In our experience, most workers of this sort consider which steps might be best not merely for a certain project, but also for their colleagues and the company as a whole. Their personal passion gives them a big-picture sensibility. Contrast this with someone consumed with climbing the corporate ladder or who socializes almost exclusively with colleagues. These individuals tend to perform poorly in remote work because they thrive on the office experience. Their obsession might be career advancement or the need to interact with others at work.
Remote workers cannot be the type who need hand-holding. Workers of that type can fritter away much of a day waiting to be told the correct next step rather than being proactive and making an informed decision. Telecommuters must be able to work independently and come up with common-sense, tech-savvy solutions to everyday challenges.
To get a sense of these qualities in a candidate, ask them a question involving a theoretical situation: “Imagine that you’re working remotely, your supervisor is unavailable, and you come upon a roadblock that impedes any further progress on a crucial project with a looming deadline. How do you proceed?”
You could also offer the candidate a chance to highlight their proven problem-solving ability. Ask: “Have you ever overcome a roadblock while working remotely? How did you solve the issue or figure out a work-around, and what lesson did you learn?”
People who are thoughtful, considerate, and observant tend to make for strong remote workers, largely because the social safety net for telecommuters is much less reliable than it is for office-bound workers. Not managed carefully, the isolation of remote work can lead to loneliness, burnout, distrust, and dysfunction, throwing a remote team project into disorder.
When you’re working on a remote team, your only indicator regarding your colleagues’ location, mood, and expectations is their messages, which on some days are all too infrequent. This is why you want people with strong social antennae – people who are able to look beyond their myopic reality, assess the situation from others’ perspective, and empathize. The best remote workers embrace solidarity, are on the lookout for worrying signs, and are confident when they should step in and offer help, an encouraging word, or another gesture of support.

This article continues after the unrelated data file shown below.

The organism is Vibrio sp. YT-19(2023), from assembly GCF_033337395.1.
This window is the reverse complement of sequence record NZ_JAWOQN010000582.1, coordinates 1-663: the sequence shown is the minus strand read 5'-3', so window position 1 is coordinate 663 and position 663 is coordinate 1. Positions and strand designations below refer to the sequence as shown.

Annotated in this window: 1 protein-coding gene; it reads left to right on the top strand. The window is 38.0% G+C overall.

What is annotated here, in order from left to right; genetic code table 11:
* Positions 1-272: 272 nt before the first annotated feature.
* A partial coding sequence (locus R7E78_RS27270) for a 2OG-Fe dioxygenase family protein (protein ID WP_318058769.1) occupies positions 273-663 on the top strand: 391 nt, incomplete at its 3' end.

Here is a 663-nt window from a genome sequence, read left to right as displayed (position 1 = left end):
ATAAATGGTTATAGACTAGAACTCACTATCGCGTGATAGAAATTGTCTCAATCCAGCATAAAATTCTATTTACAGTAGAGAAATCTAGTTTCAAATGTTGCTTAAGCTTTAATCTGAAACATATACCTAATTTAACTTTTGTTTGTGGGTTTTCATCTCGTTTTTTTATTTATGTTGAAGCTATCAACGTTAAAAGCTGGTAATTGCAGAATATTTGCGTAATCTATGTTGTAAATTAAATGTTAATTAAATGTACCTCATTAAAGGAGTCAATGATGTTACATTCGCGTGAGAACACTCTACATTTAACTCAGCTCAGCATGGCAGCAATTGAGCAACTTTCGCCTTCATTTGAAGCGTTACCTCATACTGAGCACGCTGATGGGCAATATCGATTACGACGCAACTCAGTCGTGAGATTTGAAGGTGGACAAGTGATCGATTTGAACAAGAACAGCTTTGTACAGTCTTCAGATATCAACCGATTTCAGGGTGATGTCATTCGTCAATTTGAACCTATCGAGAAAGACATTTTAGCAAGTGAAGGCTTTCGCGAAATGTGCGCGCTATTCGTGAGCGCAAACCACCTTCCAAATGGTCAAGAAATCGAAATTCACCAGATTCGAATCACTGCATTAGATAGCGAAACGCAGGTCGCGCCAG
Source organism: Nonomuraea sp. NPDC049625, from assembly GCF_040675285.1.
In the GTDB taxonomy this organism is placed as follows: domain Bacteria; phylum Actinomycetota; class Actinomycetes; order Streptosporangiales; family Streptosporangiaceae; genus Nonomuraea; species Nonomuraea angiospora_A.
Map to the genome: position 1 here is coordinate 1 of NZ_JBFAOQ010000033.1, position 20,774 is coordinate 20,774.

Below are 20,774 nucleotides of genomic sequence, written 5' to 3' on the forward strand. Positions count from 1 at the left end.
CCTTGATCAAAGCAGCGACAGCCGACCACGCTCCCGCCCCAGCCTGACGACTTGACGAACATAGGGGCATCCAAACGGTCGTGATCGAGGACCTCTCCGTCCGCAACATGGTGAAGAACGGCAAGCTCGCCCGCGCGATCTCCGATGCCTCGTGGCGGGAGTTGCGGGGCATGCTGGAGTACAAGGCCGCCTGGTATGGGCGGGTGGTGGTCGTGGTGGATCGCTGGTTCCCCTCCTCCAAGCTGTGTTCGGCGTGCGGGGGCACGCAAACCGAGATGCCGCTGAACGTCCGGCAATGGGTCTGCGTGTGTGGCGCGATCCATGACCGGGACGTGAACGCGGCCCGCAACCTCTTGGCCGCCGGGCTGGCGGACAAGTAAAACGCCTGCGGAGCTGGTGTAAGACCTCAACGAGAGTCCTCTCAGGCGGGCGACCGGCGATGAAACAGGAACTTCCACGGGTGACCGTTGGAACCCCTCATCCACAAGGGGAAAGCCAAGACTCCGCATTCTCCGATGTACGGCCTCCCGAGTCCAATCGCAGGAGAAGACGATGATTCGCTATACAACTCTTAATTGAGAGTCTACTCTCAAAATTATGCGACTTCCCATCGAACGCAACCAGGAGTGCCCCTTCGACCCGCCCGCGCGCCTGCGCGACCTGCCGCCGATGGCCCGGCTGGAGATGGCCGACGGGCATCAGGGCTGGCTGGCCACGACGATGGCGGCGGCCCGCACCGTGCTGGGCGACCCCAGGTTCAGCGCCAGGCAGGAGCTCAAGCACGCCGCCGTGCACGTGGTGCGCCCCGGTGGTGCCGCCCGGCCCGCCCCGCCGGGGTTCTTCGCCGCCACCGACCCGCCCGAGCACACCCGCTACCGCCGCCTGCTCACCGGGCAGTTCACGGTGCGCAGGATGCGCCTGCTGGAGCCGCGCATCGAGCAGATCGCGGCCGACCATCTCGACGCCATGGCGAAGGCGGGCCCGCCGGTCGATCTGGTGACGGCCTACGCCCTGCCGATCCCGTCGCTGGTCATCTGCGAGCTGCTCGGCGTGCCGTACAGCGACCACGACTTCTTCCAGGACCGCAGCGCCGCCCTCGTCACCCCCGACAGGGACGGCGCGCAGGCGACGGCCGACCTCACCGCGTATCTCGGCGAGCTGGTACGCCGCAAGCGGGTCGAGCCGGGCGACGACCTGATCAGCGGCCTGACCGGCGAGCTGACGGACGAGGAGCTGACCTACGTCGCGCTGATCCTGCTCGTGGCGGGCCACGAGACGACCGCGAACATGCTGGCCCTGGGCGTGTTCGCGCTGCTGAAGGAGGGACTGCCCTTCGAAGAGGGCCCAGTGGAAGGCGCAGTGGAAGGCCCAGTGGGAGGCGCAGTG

Let’s not forget that this period of remote work was rushed from the start. Many managers and employers didn’t have time to develop or implement remote worker protocols. The key to assessing candidates’ fitness for remote work is determining whether they are invested in it as a style of work and possess key attributes that boost their efficacy as remote workers.
With increased demand for hybrid and fully remote work styles, most firms understand that some form of distance work is here to stay – and have put some remote protocols in place. But are they the right ones?
It’s time to take advantage of the many opportunities remote work presents. Stop saying “we’re not there yet,” and start saying “we’ve arrived!”
This book will show you how.